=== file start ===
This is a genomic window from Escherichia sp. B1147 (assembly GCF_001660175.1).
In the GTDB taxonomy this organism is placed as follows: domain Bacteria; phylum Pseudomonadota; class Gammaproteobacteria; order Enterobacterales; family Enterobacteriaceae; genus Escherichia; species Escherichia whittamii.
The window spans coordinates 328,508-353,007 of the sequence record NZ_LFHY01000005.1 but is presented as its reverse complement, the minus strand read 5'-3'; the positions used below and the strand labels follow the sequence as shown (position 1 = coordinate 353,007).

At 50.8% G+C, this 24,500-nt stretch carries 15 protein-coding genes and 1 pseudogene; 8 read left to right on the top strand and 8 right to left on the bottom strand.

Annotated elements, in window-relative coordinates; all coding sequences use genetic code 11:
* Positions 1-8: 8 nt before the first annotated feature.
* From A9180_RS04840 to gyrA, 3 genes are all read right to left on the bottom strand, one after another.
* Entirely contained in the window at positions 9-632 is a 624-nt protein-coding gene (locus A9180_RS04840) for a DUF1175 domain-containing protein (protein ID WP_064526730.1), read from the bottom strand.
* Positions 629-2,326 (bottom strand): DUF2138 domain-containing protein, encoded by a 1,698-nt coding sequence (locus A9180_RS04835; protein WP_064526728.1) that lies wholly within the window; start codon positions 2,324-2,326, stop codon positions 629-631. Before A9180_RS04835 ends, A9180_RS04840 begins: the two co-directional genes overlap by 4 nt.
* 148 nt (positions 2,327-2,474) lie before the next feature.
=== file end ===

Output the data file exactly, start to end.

This is a genomic window from Escherichia sp. B1147 (assembly GCF_001660175.1).
In the GTDB taxonomy this organism is placed as follows: domain Bacteria; phylum Pseudomonadota; class Gammaproteobacteria; order Enterobacterales; family Enterobacteriaceae; genus Escherichia; species Escherichia whittamii.
The window spans coordinates 328,508-353,007 of the sequence record NZ_LFHY01000005.1 but is presented as its reverse complement, the minus strand read 5'-3'; the positions used below and the strand labels follow the sequence as shown (position 1 = coordinate 353,007).

At 50.8% G+C, this 24,500-nt stretch carries 15 protein-coding genes and 1 pseudogene; 8 read left to right on the top strand and 8 right to left on the bottom strand.

Annotated elements, in window-relative coordinates; all coding sequences use genetic code 11:
* Positions 1-8: 8 nt before the first annotated feature.
* From A9180_RS04840 to gyrA, 3 genes are all read right to left on the bottom strand, one after another.
* Entirely contained in the window at positions 9-632 is a 624-nt protein-coding gene (locus A9180_RS04840) for a DUF1175 domain-containing protein (protein ID WP_064526730.1), read from the bottom strand.
* Positions 629-2,326 (bottom strand): DUF2138 domain-containing protein, encoded by a 1,698-nt coding sequence (locus A9180_RS04835; protein WP_064526728.1) that lies wholly within the window; start codon positions 2,324-2,326, stop codon positions 629-631. Before A9180_RS04835 ends, A9180_RS04840 begins: the two co-directional genes overlap by 4 nt.
* 148 nt (positions 2,327-2,474) lie before the next feature.